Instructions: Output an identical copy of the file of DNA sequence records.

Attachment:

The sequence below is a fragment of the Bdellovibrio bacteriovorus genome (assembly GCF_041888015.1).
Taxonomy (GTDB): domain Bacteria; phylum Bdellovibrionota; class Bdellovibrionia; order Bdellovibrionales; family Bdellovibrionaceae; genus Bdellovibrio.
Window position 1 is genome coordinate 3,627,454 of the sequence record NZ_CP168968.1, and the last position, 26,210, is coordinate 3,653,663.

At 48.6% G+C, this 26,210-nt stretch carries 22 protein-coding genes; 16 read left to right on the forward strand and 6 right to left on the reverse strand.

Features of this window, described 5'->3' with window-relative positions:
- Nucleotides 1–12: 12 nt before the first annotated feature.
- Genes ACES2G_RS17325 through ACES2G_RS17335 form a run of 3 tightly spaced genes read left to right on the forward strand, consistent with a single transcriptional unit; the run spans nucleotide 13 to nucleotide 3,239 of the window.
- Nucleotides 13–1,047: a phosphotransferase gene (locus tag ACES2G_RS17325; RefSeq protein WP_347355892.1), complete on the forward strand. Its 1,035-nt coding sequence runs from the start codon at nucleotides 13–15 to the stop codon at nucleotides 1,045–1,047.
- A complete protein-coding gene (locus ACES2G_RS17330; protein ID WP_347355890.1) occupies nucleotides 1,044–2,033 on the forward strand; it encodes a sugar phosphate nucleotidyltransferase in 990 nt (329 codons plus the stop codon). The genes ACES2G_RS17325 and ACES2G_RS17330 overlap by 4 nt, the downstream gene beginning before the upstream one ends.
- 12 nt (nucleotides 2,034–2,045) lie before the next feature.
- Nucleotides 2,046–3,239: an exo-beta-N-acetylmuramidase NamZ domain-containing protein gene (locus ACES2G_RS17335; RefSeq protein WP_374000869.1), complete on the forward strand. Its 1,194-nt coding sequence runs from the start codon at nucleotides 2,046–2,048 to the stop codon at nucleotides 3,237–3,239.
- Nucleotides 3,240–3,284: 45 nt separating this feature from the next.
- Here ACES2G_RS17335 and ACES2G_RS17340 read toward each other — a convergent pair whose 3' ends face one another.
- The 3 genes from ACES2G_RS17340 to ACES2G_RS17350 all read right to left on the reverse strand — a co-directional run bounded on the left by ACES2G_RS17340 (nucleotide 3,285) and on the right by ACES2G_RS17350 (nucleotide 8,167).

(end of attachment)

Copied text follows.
The sequence below is a fragment of the Bdellovibrio bacteriovorus genome (assembly GCF_041888015.1).
Taxonomy (GTDB): domain Bacteria; phylum Bdellovibrionota; class Bdellovibrionia; order Bdellovibrionales; family Bdellovibrionaceae; genus Bdellovibrio.
Window position 1 is genome coordinate 3,627,454 of the sequence record NZ_CP168968.1, and the last position, 26,210, is coordinate 3,653,663.

At 48.6% G+C, this 26,210-nt stretch carries 22 protein-coding genes; 16 read left to right on the forward strand and 6 right to left on the reverse strand.

Features of this window, described 5'->3' with window-relative positions:
- Nucleotides 1–12: 12 nt before the first annotated feature.
- Genes ACES2G_RS17325 through ACES2G_RS17335 form a run of 3 tightly spaced genes read left to right on the forward strand, consistent with a single transcriptional unit; the run spans nucleotide 13 to nucleotide 3,239 of the window.
- Nucleotides 13–1,047: a phosphotransferase gene (locus tag ACES2G_RS17325; RefSeq protein WP_347355892.1), complete on the forward strand. Its 1,035-nt coding sequence runs from the start codon at nucleotides 13–15 to the stop codon at nucleotides 1,045–1,047.
- A complete protein-coding gene (locus ACES2G_RS17330; protein ID WP_347355890.1) occupies nucleotides 1,044–2,033 on the forward strand; it encodes a sugar phosphate nucleotidyltransferase in 990 nt (329 codons plus the stop codon). The genes ACES2G_RS17325 and ACES2G_RS17330 overlap by 4 nt, the downstream gene beginning before the upstream one ends.
- 12 nt (nucleotides 2,034–2,045) lie before the next feature.
- Nucleotides 2,046–3,239: an exo-beta-N-acetylmuramidase NamZ domain-containing protein gene (locus ACES2G_RS17335; RefSeq protein WP_374000869.1), complete on the forward strand. Its 1,194-nt coding sequence runs from the start codon at nucleotides 2,046–2,048 to the stop codon at nucleotides 3,237–3,239.
- Nucleotides 3,240–3,284: 45 nt separating this feature from the next.
- Here ACES2G_RS17335 and ACES2G_RS17340 read toward each other — a convergent pair whose 3' ends face one another.
- The 3 genes from ACES2G_RS17340 to ACES2G_RS17350 all read right to left on the reverse strand — a co-directional run bounded on the left by ACES2G_RS17340 (nucleotide 3,285) and on the right by ACES2G_RS17350 (nucleotide 8,167).